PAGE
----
The difference between a weed and a flower is often in the eyes of the beholder. Similar to garden plants, weeds can produce colorful flowers and attract beneficial insects, like bees and butterflies, to the yard. Determining which plants are weeds in your garden depends on several factors.
Any plant that grows where it's not wanted is a weed. A case in point, the common blue violet (Viola sororia, U.S. Department of Agriculture plant hardiness zones 3 through 7) is often considered attractive in a flower bed but may be perceived as a weed if it begins spreading in a lawn. Weeds also compete for nutrients, sun and water, and, like the common chickweed (Stellaria media), may host pests or spread diseases to other garden plants.
Growth and Reproduction Habits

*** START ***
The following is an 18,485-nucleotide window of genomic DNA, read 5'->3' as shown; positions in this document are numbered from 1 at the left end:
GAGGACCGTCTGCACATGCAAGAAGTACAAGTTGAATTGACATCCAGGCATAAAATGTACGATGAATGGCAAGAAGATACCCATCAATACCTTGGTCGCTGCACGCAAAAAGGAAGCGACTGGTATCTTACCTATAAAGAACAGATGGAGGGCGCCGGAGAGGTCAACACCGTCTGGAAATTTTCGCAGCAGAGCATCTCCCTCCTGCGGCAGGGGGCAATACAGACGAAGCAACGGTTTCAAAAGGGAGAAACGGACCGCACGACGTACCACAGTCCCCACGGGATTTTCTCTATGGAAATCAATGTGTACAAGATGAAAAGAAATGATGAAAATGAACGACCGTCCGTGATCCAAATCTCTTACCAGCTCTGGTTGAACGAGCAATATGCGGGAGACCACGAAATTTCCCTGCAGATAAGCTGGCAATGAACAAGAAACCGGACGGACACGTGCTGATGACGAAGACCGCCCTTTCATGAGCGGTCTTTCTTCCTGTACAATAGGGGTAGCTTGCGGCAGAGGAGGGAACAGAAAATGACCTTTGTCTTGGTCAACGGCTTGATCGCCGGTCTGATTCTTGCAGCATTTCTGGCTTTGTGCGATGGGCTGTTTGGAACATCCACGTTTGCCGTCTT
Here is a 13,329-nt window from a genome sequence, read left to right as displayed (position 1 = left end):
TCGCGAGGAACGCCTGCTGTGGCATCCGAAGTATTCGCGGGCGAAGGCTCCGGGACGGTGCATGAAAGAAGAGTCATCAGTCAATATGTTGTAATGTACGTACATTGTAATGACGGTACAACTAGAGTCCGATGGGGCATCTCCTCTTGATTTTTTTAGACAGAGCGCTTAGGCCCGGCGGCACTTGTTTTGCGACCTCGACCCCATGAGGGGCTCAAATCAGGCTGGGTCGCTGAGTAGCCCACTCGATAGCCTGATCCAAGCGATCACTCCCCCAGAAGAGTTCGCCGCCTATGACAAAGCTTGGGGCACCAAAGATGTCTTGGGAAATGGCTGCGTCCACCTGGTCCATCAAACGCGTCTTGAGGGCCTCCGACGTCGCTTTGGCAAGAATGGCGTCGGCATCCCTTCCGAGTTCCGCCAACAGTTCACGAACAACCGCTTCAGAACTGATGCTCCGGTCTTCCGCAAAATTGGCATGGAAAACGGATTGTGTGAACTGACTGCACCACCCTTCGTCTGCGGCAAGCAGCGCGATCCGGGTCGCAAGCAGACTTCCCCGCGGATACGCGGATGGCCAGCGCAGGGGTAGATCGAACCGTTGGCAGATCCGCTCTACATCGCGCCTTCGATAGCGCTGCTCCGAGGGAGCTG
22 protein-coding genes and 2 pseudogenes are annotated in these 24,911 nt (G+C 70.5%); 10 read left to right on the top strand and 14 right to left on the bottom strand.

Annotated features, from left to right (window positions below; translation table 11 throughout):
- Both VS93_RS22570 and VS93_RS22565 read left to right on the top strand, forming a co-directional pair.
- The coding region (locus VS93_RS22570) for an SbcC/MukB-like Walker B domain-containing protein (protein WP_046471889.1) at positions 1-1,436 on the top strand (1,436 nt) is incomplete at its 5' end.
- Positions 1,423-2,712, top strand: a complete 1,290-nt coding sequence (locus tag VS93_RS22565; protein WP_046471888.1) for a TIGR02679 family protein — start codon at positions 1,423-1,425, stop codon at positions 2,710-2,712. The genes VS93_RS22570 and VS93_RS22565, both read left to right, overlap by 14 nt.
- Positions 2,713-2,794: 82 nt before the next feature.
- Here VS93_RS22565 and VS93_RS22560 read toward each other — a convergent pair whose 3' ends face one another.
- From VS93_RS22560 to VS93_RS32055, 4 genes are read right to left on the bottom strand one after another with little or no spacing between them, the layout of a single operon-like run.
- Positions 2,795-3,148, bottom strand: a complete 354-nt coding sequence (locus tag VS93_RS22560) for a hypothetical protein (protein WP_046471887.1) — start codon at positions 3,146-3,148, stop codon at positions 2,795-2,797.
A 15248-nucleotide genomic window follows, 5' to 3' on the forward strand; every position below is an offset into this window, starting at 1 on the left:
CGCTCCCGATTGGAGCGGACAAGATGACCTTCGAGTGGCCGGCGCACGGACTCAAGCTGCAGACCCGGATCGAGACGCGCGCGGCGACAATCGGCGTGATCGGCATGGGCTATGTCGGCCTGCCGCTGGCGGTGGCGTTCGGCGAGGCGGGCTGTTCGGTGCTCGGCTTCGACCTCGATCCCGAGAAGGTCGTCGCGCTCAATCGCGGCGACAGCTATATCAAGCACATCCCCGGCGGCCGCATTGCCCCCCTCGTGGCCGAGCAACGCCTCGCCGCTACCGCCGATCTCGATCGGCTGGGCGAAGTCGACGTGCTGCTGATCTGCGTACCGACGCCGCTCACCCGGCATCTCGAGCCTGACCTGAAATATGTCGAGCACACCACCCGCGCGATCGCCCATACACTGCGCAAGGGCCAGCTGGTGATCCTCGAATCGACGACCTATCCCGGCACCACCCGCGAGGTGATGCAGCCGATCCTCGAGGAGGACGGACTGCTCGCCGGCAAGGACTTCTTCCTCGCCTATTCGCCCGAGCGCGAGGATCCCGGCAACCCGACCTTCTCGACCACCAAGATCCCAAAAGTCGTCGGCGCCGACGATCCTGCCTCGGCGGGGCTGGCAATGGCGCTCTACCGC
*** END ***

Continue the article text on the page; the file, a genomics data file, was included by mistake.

Some weeds, such as dandelions (Taraxacum officinale, USDA zones 3 through 9), aren't invasive on a large scale because they don't choke out native plants, but they can overtake gardens. Dandelions are also difficult to eradicate because of their airborne seeds and long tap roots that will regrow if broken off in the soil. Other weeds, such as purple loosestrife (Lythrum salicaria, USDA zones 4 through 9), which is classified as extremely invasive, spread primarily via prolific seed production. The Maryland Department of Natural Resources notes that one mature purple loosestrife plant can produce more than 2 million seeds annually.